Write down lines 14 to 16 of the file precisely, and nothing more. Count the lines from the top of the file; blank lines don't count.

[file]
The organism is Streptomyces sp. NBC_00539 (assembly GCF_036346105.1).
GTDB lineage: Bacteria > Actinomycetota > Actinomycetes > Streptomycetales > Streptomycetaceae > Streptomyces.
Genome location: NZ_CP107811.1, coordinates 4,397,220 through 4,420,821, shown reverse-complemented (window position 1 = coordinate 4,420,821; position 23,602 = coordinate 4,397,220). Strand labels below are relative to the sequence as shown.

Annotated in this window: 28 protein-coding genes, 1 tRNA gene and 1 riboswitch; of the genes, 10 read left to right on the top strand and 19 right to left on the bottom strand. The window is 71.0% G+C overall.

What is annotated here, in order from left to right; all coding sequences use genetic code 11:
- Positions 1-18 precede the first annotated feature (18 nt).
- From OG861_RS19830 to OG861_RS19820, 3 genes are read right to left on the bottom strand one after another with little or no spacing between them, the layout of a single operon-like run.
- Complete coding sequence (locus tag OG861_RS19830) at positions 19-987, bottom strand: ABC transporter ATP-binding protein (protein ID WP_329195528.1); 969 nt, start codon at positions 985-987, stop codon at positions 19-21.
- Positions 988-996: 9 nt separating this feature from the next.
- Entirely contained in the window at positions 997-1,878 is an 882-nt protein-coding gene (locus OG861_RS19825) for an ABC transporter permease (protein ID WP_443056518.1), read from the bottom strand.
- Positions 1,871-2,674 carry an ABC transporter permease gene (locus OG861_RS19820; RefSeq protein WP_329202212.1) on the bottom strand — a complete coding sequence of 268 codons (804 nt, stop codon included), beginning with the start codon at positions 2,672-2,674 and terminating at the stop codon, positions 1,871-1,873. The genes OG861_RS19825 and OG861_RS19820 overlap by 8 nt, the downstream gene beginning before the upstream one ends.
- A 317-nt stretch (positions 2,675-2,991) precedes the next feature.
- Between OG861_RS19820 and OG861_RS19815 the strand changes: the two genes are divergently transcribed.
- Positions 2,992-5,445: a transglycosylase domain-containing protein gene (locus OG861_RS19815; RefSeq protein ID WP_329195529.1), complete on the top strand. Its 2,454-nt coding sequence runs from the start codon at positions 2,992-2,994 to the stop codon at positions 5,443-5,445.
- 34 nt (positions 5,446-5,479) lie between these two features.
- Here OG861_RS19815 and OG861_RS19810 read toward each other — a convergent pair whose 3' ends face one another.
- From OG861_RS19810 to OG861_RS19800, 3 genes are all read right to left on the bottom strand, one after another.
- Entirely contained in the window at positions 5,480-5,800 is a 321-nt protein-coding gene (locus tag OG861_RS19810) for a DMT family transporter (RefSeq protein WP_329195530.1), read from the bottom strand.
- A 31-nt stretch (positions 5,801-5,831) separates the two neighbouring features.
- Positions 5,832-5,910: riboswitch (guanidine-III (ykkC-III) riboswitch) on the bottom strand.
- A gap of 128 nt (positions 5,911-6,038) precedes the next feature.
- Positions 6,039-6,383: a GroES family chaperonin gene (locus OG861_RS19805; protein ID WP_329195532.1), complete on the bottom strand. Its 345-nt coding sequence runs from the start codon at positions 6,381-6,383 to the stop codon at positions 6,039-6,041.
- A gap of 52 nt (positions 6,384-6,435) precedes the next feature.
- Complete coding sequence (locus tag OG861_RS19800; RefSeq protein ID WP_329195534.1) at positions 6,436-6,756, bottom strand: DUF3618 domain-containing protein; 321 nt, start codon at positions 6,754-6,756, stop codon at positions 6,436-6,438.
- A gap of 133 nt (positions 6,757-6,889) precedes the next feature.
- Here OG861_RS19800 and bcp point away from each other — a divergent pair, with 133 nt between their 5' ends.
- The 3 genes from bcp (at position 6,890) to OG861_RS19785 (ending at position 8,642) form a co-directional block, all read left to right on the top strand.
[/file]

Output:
- Positions 2,992-5,445: a transglycosylase domain-containing protein gene (locus OG861_RS19815; RefSeq protein ID WP_329195529.1), complete on the top strand. Its 2,454-nt coding sequence runs from the start codon at positions 2,992-2,994 to the stop codon at positions 5,443-5,445.
- 34 nt (positions 5,446-5,479) lie between these two features.
- Here OG861_RS19815 and OG861_RS19810 read toward each other — a convergent pair whose 3' ends face one another.